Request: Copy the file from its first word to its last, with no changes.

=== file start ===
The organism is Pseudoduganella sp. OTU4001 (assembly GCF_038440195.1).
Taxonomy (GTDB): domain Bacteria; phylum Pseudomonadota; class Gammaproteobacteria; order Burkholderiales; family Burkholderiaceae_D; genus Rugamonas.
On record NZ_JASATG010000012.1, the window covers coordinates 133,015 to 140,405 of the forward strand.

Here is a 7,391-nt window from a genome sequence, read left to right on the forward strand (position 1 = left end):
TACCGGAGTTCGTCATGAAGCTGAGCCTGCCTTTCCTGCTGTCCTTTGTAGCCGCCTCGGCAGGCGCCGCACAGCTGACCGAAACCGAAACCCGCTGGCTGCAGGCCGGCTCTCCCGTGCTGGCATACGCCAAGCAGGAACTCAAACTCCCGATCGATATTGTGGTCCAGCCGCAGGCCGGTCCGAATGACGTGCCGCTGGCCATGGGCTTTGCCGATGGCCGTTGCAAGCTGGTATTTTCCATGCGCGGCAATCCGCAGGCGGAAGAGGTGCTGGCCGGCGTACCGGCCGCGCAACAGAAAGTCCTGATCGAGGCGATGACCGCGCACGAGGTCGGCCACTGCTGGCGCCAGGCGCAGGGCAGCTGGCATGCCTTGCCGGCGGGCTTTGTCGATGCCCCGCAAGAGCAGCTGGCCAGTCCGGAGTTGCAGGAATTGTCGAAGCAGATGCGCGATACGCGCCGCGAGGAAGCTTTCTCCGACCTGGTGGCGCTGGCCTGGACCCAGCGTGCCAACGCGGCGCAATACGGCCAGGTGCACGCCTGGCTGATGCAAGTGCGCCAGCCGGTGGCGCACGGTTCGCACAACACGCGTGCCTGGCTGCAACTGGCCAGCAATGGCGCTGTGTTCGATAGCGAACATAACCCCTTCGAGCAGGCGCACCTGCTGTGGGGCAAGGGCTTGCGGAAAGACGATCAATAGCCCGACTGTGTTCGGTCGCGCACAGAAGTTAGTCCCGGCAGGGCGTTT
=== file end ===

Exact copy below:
The organism is Pseudoduganella sp. OTU4001 (assembly GCF_038440195.1).
Taxonomy (GTDB): domain Bacteria; phylum Pseudomonadota; class Gammaproteobacteria; order Burkholderiales; family Burkholderiaceae_D; genus Rugamonas.
On record NZ_JASATG010000012.1, the window covers coordinates 133,015 to 140,405 of the forward strand.

Here is a 7,391-nt window from a genome sequence, read left to right on the forward strand (position 1 = left end):
TACCGGAGTTCGTCATGAAGCTGAGCCTGCCTTTCCTGCTGTCCTTTGTAGCCGCCTCGGCAGGCGCCGCACAGCTGACCGAAACCGAAACCCGCTGGCTGCAGGCCGGCTCTCCCGTGCTGGCATACGCCAAGCAGGAACTCAAACTCCCGATCGATATTGTGGTCCAGCCGCAGGCCGGTCCGAATGACGTGCCGCTGGCCATGGGCTTTGCCGATGGCCGTTGCAAGCTGGTATTTTCCATGCGCGGCAATCCGCAGGCGGAAGAGGTGCTGGCCGGCGTACCGGCCGCGCAACAGAAAGTCCTGATCGAGGCGATGACCGCGCACGAGGTCGGCCACTGCTGGCGCCAGGCGCAGGGCAGCTGGCATGCCTTGCCGGCGGGCTTTGTCGATGCCCCGCAAGAGCAGCTGGCCAGTCCGGAGTTGCAGGAATTGTCGAAGCAGATGCGCGATACGCGCCGCGAGGAAGCTTTCTCCGACCTGGTGGCGCTGGCCTGGACCCAGCGTGCCAACGCGGCGCAATACGGCCAGGTGCACGCCTGGCTGATGCAAGTGCGCCAGCCGGTGGCGCACGGTTCGCACAACACGCGTGCCTGGCTGCAACTGGCCAGCAATGGCGCTGTGTTCGATAGCGAACATAACCCCTTCGAGCAGGCGCACCTGCTGTGGGGCAAGGGCTTGCGGAAAGACGATCAATAGCCCGACTGTGTTCGGTCGCGCACAGAAGTTAGTCCCGGCAGGGCGTTT